Just like John Hammond’s Jurassic Park before it, Jurassic World has fallen to the chaos of dinosaur rule, with humans banished from Isla Nublar. Once again, the world finds itself in a situation where creatures wiped out 65 million years ago are living wild on one tiny corner of the planet, an island off the coast of Costa Rica.
However, perhaps it’s for the best that Indominus Rex et al ran amok and left Jurassic World abandoned. We learn at the opening of Fallen Kingdom that Mount Sibo, the volcano in the centre of Isla Nublar that was believed to be extinct, was in fact just long dormant and is poised to erupt. Cue an emergency rescue mission to save the dinosaurs from yet another extinction.
Hence, more than previous Jurassic Park sequels, Fallen Kingdom asks some curious hypothetical questions about cloned and/or de-extinct animals. Would they have the same rights as the actual, real animals in which so much time, money and effort has been invested to prevent them disappearing from the planet? It’s a question explored over and over again throughout the film.
Dr Ian Malcolm (a role reprised by Jeff Goldblum) argues that no, humans were responsible for bringing these animals back to life and therefore they have no natural place in the modern world. Their death by eruption would just be nature correcting a mistake. Others disagree, with numerous characters asserting that now the technology to recreate such creatures exists, it cannot be reversed. While it may be bad that Hammond and business partner Sir Benjamin Lockwood (James Cromwell) started the whole dinosaur cloning operation in the first place, it is too late to pretend it never happened. It’s the most robust questioning of Hammond’s vision of de-extinction since Malcolm berated him around the dinner table 25 years ago for wielding genetic technology ‘like a kid that’s found his dad’s gun’.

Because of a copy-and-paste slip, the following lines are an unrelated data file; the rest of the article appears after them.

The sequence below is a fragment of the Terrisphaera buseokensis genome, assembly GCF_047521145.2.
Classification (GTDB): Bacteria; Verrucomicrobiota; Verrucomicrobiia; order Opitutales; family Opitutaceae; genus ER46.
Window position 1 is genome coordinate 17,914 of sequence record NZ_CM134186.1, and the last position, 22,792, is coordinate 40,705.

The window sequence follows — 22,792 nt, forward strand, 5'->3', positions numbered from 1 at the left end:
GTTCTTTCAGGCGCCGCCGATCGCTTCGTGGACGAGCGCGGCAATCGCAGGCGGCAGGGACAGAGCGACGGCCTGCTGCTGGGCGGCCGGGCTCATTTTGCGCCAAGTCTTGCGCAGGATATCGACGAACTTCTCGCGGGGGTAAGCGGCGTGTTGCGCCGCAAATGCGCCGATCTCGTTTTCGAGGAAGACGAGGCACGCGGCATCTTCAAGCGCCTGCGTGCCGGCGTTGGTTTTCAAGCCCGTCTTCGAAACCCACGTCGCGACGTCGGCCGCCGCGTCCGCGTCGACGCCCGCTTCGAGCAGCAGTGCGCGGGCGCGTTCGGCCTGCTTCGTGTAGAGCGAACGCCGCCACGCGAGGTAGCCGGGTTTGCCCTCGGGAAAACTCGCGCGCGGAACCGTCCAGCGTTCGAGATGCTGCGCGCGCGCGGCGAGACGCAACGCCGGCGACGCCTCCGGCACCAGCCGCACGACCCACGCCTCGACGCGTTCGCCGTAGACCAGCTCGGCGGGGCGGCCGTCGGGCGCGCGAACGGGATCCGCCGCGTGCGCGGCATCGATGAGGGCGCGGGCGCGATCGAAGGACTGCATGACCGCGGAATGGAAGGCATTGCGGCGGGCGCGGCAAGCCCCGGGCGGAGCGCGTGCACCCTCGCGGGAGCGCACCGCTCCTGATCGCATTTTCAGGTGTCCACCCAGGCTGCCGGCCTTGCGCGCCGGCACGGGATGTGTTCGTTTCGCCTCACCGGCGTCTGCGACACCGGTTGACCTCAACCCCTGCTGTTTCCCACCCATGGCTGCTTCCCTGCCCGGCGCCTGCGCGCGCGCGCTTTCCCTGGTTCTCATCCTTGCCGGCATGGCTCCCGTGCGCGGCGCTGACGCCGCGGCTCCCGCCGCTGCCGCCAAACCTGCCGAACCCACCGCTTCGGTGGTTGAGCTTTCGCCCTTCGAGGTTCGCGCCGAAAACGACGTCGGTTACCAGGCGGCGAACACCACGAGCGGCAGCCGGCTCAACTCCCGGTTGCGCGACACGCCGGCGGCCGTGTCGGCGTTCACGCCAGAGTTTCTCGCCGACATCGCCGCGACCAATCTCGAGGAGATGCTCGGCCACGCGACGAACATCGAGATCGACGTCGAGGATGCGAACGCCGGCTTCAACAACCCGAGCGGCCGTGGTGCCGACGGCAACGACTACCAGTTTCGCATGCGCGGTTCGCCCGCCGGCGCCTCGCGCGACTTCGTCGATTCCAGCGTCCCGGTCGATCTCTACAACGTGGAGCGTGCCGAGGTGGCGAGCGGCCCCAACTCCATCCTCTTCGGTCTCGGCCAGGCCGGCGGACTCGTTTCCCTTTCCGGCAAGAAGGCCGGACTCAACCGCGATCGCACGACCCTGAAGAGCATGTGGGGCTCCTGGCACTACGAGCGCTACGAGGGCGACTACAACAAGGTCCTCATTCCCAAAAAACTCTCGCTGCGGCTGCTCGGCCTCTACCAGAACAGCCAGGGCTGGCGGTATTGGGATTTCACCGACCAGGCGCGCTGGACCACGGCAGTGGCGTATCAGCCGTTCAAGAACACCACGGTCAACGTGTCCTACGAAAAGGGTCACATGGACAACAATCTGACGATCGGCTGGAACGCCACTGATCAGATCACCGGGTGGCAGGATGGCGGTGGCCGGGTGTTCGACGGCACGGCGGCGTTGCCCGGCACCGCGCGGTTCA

‘Do you remember the first time you saw a dinosaur?’ asks Claire Dearing (Bryce Dallas Howard) to Owen Grady (Chris Pratt), in one of the film’s more sedate scenes. ‘First time you see them, it’s like a miracle. You read about them in books, you see the bones in museums but you don’t really believe it. They’re like myths. And then you see the first one alive.’ It’s one of the few times we get to take a step back and briefly recall the sense of wonder that was threaded all the way through the 1993 original. There’s also a touching scene reminiscent of Christian the lion when Grady has to track down Blue, the velociraptor he raised and trained in the previous entry in the series, before she and all of the other dinosaurs are swallowed up by rivers of lava (and a surprisingly slow pyroclastic flow).
Such deep reflection aside, the rest of the film – like Jurassic World before it – descends gradually into a ridiculous parody of the Spielberg original, hoping that a few nostalgic nods will make up for a lack of logical narrative or believable characters. The subtlety and terrifying simplicity of evading velociraptors in a kitchen is replaced by relentless battles with indestructible creatures attacking anything that moves.
While previous sequels, such as Jurassic Park III (released in 2001), embraced the ‘lost world’ genre with humans having to battle through hostile environments full of rogue dinosaurs, Fallen Kingdom appears determined to leave the spatial restrictions of Isla Nublar and Isla Sorna. With Nublar seemingly in ruins, their ambitions for the franchise look set to extend far beyond the brief dabble with ‘dinosaurs on the mainland’ that occurred towards the end of 1997’s The Lost World.
With a significant transfer of funds from the special effects department to the script-writing department, Fallen Kingdom could have built on early promise and created an intelligent, thought-provoking modern analysis of de-extinction and other genetic developments. Unfortunately, the final result falls far short of this potential. Can future sequels (of which there will almost definitely be) recapture the magic? Life may find a way, but it’s hard to see how the franchise will.
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